The song and prayer continued Shabbat morning when dozens of rabbis and young rabbinic students from five continents led us in small group Torah study and a morning worship service with more than 450 attendees. We used a new siddur (prayer book) compiled from 28 Reform and Progressive prayer books from around the world, reflecting 18 languages spoken in the 30 countries represented at CONNECTIONS. Following services, the delegates ate lunch together and took walking tours of Jerusalem, continuing their meaningful personal discussions.

We embraced Shabbat, and Shabbat embraced us in return, strengthening us as individuals and as a worldwide movement. We experienced a dream Shabbat, with the warmth of a family gathering amplified 100 times over.

First and foremost, we all were impacted deeply by the unifying power of Shabbat prayer. Music and song are crucial elements of Jewish prayer, and they connect us across geographic borders, despite our cultural differences. Our Shabbat services provided us with the opportunity to bring everyone together and emphasize that no matter where in the world you reside, you are always welcome in our synagogues, and your prayers meld perfectly with others. It would have been nearly impossible to make such a profound statement during the work week.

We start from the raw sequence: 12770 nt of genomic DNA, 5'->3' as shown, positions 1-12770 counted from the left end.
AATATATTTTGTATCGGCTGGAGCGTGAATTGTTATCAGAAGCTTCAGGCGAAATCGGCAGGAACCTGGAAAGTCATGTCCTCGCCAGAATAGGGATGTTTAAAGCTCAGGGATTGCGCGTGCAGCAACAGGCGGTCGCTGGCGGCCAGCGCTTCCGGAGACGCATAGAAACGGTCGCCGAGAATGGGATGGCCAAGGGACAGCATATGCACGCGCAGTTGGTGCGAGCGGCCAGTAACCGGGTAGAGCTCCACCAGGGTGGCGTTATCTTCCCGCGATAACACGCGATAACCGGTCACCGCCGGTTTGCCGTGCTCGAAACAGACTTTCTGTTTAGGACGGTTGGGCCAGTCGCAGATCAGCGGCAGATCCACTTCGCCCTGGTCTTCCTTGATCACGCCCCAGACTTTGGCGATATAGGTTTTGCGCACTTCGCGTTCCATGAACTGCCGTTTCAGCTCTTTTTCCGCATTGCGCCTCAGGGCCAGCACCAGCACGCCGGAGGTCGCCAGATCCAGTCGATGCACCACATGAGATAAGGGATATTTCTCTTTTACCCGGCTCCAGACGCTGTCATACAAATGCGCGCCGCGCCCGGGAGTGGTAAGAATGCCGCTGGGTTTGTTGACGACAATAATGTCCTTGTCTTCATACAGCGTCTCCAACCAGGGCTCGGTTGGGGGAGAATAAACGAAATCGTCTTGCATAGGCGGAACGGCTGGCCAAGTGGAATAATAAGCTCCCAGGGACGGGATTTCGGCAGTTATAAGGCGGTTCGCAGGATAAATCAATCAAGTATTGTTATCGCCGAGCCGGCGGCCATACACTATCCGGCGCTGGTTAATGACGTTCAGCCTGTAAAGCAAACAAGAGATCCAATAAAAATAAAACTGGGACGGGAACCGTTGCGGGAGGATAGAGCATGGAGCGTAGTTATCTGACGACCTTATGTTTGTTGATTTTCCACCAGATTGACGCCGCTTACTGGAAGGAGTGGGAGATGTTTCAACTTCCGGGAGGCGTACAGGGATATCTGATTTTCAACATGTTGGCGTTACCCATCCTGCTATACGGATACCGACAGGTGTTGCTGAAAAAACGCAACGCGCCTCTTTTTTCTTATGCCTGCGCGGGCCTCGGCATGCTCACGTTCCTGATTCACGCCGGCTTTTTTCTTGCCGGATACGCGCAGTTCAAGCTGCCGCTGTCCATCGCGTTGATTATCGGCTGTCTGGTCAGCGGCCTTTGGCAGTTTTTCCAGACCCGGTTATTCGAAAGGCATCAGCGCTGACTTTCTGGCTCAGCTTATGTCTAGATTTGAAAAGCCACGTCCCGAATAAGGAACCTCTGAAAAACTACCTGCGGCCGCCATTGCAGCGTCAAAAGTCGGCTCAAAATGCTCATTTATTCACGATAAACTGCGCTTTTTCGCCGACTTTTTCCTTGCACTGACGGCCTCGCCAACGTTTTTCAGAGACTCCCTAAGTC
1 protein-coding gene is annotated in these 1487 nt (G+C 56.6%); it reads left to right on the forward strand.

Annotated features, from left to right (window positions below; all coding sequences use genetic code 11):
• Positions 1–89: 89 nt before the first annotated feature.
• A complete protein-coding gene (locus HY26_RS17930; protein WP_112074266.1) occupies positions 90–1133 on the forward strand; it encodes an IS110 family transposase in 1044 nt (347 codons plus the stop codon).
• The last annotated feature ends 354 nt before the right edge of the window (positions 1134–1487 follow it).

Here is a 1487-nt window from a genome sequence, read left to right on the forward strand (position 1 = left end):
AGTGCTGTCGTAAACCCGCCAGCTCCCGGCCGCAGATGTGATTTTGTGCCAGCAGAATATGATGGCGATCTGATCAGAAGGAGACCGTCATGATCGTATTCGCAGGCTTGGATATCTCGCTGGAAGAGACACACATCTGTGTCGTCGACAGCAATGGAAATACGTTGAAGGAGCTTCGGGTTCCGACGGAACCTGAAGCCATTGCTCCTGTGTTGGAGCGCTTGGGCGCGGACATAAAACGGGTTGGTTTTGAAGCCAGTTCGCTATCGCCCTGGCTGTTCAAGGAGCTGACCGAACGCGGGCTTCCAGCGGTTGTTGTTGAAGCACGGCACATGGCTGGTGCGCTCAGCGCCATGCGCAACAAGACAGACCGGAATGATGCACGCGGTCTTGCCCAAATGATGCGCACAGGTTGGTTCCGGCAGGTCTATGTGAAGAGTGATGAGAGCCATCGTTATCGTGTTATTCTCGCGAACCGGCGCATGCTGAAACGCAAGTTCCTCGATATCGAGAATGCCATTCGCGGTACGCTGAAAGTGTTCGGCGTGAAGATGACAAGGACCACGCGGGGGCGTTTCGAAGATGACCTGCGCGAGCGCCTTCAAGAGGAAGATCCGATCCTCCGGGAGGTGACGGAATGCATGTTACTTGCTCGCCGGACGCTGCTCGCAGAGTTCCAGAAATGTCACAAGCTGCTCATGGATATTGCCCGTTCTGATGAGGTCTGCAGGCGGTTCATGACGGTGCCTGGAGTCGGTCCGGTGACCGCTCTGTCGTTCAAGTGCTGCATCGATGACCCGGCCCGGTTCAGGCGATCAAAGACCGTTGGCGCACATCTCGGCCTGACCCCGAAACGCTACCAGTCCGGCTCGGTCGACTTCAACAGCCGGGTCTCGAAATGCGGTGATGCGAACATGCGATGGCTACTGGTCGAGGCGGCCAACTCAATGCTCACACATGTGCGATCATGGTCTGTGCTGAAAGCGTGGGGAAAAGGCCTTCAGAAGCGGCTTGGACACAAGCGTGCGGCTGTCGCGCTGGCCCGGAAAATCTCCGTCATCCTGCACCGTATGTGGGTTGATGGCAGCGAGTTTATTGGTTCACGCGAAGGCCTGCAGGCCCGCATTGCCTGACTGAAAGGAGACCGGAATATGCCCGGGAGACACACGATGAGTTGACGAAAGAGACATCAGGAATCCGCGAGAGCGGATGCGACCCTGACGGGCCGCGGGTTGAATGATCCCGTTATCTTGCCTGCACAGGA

Shabbat also allowed us to feel our numbers. During the first two days of the conference, we split up into smaller groups for workshop sessions and site visits, but on Shabbat we came together en masse. Although many of our international conference attendees are part of small congregations, coming together in this way highlighted a thrilling realization for all of us: we are, in fact, part of something big, so much bigger than any one of us.

What’s more, the relaxed atmosphere on Shabbat provided the ideal circumstances for discourse and decompression. After two days of intense learning about issues ranging from Torah study to education to social justice, it was important to rehash our synagogue experiences and share our differing opinions on Jewish life, to listen and be heard, to broaden our horizons and strengthen our resolve. Shabbat provided our conference participants with an opportunity to internalize what they had already learned and experienced.